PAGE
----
Mallya: Perez not a pay driver, it's against my philosophy

By on Wednesday, December 18, 2013
Sahara Force India

Sahara Force India

Force India co-owner Vijay Mallya has dismissed speculation that new signing Sergio Perez is a pay driver.

Perez will race for the Silverstone based team into 2014 after being axed by McLaren after a solitary season, but Mallya has rejected suggestions that he signed the Mexican due to his backing.

"Mexico, Latin America - that part of the world was totally closed for us: we don’t do business in that part of the world, we had no connection to that part of the world. It’s a long way from India," he said.

"So now at least through Checo [Perez], I’m sure there are people who will back him, or he can provide us with introductions and so on and so forth. That goes with the job, doesn’t it? But I don’t believe in the pay driver concept. I’ve had many opportunities in the past where I was offered pay drivers - I was offered a lot of money - and I said absolutely not. That’s not the philosophy of Sahara Force India."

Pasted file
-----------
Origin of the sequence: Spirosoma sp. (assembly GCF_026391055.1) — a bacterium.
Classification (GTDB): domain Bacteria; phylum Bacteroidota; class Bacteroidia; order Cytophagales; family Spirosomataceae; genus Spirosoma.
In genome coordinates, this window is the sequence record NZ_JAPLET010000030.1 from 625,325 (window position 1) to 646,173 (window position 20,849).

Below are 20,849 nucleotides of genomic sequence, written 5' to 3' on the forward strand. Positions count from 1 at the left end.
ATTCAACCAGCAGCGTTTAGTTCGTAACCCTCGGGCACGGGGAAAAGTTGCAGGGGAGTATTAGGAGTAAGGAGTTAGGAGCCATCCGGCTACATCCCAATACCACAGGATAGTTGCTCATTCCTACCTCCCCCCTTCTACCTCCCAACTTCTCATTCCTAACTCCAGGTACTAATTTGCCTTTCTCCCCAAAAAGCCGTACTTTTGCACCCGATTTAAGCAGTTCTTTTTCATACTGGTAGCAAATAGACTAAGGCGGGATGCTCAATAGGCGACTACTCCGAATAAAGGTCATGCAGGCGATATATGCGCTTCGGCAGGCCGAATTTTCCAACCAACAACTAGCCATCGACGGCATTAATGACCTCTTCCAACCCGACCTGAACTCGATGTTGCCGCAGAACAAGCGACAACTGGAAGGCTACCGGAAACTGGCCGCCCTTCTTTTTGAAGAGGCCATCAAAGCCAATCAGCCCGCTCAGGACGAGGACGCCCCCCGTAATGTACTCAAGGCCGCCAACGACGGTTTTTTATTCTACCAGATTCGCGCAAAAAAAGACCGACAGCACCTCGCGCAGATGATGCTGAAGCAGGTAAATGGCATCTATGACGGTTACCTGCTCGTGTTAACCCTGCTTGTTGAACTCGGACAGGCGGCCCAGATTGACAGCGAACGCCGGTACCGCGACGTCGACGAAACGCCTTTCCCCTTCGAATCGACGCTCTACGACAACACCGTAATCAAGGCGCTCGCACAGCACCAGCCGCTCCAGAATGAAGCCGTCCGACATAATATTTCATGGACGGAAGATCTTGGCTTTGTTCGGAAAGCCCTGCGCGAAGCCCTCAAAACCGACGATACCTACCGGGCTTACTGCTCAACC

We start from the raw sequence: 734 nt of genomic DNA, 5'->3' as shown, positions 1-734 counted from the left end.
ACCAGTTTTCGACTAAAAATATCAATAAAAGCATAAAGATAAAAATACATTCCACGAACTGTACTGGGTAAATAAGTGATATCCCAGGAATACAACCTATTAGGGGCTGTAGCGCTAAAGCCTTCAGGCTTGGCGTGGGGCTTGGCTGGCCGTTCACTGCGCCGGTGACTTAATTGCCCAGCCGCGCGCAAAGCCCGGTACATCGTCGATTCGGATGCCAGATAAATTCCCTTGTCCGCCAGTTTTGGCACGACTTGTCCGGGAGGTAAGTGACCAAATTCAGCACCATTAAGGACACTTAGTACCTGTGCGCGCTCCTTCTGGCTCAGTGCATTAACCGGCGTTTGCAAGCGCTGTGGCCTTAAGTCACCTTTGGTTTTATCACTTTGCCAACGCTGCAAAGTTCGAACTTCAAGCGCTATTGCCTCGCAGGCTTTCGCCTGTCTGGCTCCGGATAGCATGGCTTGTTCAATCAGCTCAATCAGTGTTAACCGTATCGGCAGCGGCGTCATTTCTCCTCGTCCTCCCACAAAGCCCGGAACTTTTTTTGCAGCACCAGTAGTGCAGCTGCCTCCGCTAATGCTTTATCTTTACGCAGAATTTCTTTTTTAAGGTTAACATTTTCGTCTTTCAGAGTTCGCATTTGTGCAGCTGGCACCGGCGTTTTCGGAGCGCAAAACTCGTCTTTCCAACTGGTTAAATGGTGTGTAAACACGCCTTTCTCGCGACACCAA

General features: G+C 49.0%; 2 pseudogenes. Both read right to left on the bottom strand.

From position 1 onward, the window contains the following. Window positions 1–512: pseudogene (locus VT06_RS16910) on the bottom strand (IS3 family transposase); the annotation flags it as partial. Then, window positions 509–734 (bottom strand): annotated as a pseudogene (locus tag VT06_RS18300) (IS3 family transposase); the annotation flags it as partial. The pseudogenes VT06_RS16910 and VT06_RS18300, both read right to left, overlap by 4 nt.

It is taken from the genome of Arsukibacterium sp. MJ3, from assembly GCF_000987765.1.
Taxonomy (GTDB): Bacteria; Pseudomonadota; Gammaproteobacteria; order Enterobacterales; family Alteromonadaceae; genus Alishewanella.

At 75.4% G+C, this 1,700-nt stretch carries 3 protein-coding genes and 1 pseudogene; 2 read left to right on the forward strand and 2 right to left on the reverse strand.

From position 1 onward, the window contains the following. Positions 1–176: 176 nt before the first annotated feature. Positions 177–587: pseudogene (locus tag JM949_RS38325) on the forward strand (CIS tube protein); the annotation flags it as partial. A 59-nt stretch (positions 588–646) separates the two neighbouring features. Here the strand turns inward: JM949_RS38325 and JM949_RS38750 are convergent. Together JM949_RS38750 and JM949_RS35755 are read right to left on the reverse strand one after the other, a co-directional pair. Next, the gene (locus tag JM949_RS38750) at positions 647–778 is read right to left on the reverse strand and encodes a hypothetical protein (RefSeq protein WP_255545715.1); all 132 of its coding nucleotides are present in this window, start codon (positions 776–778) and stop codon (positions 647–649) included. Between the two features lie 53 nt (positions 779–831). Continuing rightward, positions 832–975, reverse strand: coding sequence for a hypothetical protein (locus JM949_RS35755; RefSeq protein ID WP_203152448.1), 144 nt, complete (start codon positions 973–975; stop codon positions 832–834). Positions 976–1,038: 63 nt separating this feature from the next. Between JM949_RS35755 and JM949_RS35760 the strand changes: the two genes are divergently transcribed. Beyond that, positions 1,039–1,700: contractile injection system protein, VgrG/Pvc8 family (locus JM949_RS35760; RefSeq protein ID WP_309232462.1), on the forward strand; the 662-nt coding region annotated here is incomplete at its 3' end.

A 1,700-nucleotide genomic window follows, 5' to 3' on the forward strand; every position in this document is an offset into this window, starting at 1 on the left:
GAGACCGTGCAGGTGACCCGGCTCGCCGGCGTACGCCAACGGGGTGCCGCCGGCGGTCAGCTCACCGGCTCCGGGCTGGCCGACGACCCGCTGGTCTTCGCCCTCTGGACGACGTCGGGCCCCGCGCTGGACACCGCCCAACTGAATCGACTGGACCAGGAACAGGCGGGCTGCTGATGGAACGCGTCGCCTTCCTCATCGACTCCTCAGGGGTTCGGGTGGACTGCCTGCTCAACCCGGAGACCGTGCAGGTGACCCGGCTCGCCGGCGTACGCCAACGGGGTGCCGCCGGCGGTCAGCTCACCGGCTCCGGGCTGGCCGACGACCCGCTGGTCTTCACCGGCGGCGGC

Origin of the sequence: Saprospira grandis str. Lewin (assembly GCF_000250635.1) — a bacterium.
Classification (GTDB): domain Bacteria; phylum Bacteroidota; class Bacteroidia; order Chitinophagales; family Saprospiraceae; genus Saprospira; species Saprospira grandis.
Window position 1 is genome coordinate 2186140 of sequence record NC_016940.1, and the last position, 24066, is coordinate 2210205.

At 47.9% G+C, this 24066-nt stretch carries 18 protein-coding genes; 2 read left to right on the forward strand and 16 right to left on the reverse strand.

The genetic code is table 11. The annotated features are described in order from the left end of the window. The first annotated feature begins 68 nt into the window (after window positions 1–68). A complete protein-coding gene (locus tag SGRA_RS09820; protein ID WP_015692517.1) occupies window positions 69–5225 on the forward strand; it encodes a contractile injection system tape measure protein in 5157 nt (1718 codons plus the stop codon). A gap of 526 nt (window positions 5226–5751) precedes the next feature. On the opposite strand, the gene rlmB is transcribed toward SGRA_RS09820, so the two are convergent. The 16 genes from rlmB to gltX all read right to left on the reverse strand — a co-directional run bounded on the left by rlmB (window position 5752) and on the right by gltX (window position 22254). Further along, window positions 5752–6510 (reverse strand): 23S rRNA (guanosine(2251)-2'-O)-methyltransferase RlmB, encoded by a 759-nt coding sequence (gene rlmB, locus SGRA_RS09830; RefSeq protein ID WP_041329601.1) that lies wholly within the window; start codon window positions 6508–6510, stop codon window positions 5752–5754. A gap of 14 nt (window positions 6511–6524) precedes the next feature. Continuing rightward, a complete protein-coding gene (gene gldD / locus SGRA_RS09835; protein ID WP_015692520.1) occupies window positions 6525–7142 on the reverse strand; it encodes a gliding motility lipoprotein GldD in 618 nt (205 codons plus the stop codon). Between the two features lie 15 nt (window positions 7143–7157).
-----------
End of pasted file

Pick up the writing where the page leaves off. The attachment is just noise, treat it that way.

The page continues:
"There’s no ‘package’ with him [Perez]. There might be opportunities going forward."

Mallya emphasised that the concept of hiring a driver with financial backing is against his philosophy.

"For some teams, not all," he said regarding pay drivers. "I certainly don’t believe in it. I will not compromise the quality of drivers for money. I will not let down all of my people in Silverstone who are so passionate about designing and building a competitive race car and then compromise the car on the track by taking a driver who is not the very best, simply because he brings money to the table."

"That’s something I just will not do - it’s against my basic philosophy."

Mallya also believes that the FIA's plans to introduce a budget cap in 2015 is a positive development for the sport, but admits it will be down to the teams to ensure that the rules are not flouted.

"I hope it’s implemented. It should have happened a few years ago actually, but better late than never."

"At the end of the day, when this was first proposed by FOTA three years ago, there was a mechanism put in place to police it. But if people want to cheat and be dishonest they can, but I wouldn’t necessarily say that any team principal who signs off on a declaration would necessarily push the envelope."

"Self-governance is better than imposed governance. Once you agree and you’re all together I think it’s almost incumbent on a team principal to make sure the rules are followed."

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